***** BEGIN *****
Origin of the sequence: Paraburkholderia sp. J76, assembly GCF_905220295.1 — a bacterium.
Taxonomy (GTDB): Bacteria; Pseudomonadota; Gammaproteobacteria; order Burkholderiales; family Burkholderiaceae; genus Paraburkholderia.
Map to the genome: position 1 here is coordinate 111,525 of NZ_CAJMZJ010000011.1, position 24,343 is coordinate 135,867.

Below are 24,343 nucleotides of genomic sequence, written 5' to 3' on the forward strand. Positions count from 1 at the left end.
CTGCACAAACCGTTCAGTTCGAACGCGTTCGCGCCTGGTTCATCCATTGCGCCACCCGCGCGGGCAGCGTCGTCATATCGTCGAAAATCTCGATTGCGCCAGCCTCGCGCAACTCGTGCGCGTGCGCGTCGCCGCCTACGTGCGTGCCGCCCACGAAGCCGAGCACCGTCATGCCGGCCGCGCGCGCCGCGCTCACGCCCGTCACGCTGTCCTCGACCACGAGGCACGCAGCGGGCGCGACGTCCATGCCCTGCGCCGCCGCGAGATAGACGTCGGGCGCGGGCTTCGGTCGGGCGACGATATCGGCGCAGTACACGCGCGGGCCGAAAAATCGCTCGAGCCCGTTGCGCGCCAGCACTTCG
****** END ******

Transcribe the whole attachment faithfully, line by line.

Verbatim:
Origin of the sequence: Paraburkholderia sp. J76, assembly GCF_905220295.1 — a bacterium.
Taxonomy (GTDB): Bacteria; Pseudomonadota; Gammaproteobacteria; order Burkholderiales; family Burkholderiaceae; genus Paraburkholderia.
Map to the genome: position 1 here is coordinate 111,525 of NZ_CAJMZJ010000011.1, position 24,343 is coordinate 135,867.

Below are 24,343 nucleotides of genomic sequence, written 5' to 3' on the forward strand. Positions count from 1 at the left end.
CTGCACAAACCGTTCAGTTCGAACGCGTTCGCGCCTGGTTCATCCATTGCGCCACCCGCGCGGGCAGCGTCGTCATATCGTCGAAAATCTCGATTGCGCCAGCCTCGCGCAACTCGTGCGCGTGCGCGTCGCCGCCTACGTGCGTGCCGCCCACGAAGCCGAGCACCGTCATGCCGGCCGCGCGCGCCGCGCTCACGCCCGTCACGCTGTCCTCGACCACGAGGCACGCAGCGGGCGCGACGTCCATGCCCTGCGCCGCCGCGAGATAGACGTCGGGCGCGGGCTTCGGTCGGGCGACGATATCGGCGCAGTACACGCGCGGGCCGAAAAATCGCTCGAGCCCGTTGCGCGCCAGCACTTCG